What is Threshing?
Merriam Webster definition:
“to separate seed (from a harvested plant) mechanically.”
These wintry days, as we organize our seeds for sales and growing on, I’m looking for low-budget ways to process the maximum quantity of plant material for seed as possible. I came across a good solution after some research online.
The best resource I found for the design was a blog post by Annapolis Seeds out of Nova Scotia. In the post, they mentioned a design learned from Dan Jason of Salt Spring Seeds. He’s a long-time seed saver and farmer on Salt Spring Island, British Columbia. He has used this design for over 30 years.
Dan was contacted for a few more specific details
The design specifications are pretty straightforward:
A 2 x 3 foot, 3/4 inch thick piece of plywood forms the base of the box (I used 5/8 inch to save money as lumber was so expensive at the time of purchase).
To form the walls, I used 5/4 inch x ~8 inch slabs. These were then screwed on top of the plywood (through the bottom of the box).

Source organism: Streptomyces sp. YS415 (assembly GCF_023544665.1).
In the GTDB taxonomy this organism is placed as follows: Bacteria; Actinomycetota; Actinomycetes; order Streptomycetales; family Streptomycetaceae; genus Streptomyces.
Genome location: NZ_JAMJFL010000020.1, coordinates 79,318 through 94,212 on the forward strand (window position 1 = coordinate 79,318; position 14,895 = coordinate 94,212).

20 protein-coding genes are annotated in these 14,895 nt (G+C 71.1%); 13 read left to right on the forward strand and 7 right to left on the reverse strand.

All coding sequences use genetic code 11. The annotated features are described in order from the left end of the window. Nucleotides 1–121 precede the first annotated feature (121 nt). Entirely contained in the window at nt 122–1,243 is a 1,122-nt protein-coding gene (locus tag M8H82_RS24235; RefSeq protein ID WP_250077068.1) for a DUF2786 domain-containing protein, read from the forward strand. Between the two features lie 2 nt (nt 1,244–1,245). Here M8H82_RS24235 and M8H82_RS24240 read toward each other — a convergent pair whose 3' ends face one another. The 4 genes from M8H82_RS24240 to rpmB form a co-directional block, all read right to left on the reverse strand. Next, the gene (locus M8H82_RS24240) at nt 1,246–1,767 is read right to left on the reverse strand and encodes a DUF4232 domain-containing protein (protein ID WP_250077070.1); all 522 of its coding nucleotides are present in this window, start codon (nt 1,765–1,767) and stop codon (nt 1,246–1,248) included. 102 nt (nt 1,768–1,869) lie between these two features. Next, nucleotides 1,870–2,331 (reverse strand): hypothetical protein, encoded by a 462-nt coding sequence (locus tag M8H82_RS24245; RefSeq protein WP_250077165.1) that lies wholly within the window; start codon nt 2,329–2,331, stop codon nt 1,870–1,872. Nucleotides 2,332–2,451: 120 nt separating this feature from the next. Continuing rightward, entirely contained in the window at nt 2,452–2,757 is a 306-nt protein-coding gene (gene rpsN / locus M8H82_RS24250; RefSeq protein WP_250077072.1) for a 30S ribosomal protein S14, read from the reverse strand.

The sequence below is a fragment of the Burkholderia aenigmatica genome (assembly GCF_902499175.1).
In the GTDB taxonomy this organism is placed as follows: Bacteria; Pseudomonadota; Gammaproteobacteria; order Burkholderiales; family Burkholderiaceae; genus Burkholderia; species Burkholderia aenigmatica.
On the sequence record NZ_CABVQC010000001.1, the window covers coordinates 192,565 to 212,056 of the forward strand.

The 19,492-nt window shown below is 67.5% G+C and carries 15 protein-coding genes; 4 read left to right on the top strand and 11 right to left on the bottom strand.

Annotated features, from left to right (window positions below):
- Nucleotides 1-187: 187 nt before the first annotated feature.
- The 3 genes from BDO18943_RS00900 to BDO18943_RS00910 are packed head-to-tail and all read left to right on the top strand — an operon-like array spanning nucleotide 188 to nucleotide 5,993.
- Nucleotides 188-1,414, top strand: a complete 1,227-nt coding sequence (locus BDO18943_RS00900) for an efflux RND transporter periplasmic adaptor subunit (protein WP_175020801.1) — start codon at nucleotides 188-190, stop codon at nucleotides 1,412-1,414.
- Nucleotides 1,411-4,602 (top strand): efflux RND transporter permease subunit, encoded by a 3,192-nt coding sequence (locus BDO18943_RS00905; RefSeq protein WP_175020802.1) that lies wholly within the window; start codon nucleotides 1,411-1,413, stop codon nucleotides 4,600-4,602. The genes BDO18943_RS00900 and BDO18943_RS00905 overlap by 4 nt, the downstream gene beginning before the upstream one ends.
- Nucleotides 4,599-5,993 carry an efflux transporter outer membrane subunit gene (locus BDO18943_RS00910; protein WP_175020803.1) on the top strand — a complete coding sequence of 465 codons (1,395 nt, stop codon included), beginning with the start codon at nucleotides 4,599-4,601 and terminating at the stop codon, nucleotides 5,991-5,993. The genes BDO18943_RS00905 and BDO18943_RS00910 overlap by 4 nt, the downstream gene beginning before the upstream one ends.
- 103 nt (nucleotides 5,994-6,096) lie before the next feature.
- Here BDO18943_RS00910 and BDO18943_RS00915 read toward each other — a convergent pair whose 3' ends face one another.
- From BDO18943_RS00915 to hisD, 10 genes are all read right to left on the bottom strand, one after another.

Wherever a screw went through solid wood (non-plywood) it was first drilled.
The central, lengthwise 3/4 x 3/4 inch piece was first centred and then I measured the crosswise pieces. The crosswise slats were spaced every 6-8 inches.
One change to the design I made was: one quarter of the box has thinner 1/4 inch slats running crosswise. I am hoping these work better with finer seeds that may otherwise be difficult to process against the thicker slats.
The plant material is ground by foot (with some sort of reasonably protective footwear) and this releases seeds. To avoid damage, the seeds must be well-dried before cleaning with this tool.
Threshing Box in Action
The seeds are dumped out of the box into a container for further screening and chaff removal. Clean seeds will store better than those in a container with a lot of chaff.